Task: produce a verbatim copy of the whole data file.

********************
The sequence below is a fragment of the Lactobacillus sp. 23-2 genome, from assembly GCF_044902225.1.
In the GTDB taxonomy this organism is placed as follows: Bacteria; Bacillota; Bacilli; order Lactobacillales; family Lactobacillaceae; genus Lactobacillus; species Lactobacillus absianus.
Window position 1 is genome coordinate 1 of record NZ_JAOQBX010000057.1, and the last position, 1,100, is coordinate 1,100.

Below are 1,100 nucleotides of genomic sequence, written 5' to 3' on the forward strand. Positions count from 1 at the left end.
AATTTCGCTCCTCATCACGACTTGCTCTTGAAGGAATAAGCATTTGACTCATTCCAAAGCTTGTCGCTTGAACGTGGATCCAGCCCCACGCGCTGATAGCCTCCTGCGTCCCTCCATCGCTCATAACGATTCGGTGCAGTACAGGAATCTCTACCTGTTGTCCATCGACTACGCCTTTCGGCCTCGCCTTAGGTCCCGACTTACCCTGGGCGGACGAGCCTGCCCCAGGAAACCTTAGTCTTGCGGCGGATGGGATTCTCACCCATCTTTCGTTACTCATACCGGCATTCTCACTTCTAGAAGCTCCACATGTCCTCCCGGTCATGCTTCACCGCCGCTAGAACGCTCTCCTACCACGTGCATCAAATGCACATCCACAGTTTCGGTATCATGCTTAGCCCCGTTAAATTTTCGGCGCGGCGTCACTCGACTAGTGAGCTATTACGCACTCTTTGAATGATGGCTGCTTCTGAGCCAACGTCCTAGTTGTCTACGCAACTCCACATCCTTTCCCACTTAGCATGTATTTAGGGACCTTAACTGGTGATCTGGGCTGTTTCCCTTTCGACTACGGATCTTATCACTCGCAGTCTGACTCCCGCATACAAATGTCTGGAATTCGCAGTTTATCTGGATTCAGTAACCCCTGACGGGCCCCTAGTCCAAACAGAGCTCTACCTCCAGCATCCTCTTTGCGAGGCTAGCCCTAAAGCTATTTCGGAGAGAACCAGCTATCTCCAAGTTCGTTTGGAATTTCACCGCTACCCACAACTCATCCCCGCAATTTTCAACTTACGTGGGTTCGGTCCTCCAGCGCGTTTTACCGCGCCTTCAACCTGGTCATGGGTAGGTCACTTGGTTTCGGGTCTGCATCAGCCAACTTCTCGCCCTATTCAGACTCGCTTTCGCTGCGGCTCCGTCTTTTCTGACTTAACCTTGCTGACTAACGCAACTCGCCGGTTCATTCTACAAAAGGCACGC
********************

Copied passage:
The sequence below is a fragment of the Lactobacillus sp. 23-2 genome, from assembly GCF_044902225.1.
In the GTDB taxonomy this organism is placed as follows: Bacteria; Bacillota; Bacilli; order Lactobacillales; family Lactobacillaceae; genus Lactobacillus; species Lactobacillus absianus.
Window position 1 is genome coordinate 1 of record NZ_JAOQBX010000057.1, and the last position, 1,100, is coordinate 1,100.

Below are 1,100 nucleotides of genomic sequence, written 5' to 3' on the forward strand. Positions count from 1 at the left end.
AATTTCGCTCCTCATCACGACTTGCTCTTGAAGGAATAAGCATTTGACTCATTCCAAAGCTTGTCGCTTGAACGTGGATCCAGCCCCACGCGCTGATAGCCTCCTGCGTCCCTCCATCGCTCATAACGATTCGGTGCAGTACAGGAATCTCTACCTGTTGTCCATCGACTACGCCTTTCGGCCTCGCCTTAGGTCCCGACTTACCCTGGGCGGACGAGCCTGCCCCAGGAAACCTTAGTCTTGCGGCGGATGGGATTCTCACCCATCTTTCGTTACTCATACCGGCATTCTCACTTCTAGAAGCTCCACATGTCCTCCCGGTCATGCTTCACCGCCGCTAGAACGCTCTCCTACCACGTGCATCAAATGCACATCCACAGTTTCGGTATCATGCTTAGCCCCGTTAAATTTTCGGCGCGGCGTCACTCGACTAGTGAGCTATTACGCACTCTTTGAATGATGGCTGCTTCTGAGCCAACGTCCTAGTTGTCTACGCAACTCCACATCCTTTCCCACTTAGCATGTATTTAGGGACCTTAACTGGTGATCTGGGCTGTTTCCCTTTCGACTACGGATCTTATCACTCGCAGTCTGACTCCCGCATACAAATGTCTGGAATTCGCAGTTTATCTGGATTCAGTAACCCCTGACGGGCCCCTAGTCCAAACAGAGCTCTACCTCCAGCATCCTCTTTGCGAGGCTAGCCCTAAAGCTATTTCGGAGAGAACCAGCTATCTCCAAGTTCGTTTGGAATTTCACCGCTACCCACAACTCATCCCCGCAATTTTCAACTTACGTGGGTTCGGTCCTCCAGCGCGTTTTACCGCGCCTTCAACCTGGTCATGGGTAGGTCACTTGGTTTCGGGTCTGCATCAGCCAACTTCTCGCCCTATTCAGACTCGCTTTCGCTGCGGCTCCGTCTTTTCTGACTTAACCTTGCTGACTAACGCAACTCGCCGGTTCATTCTACAAAAGGCACGC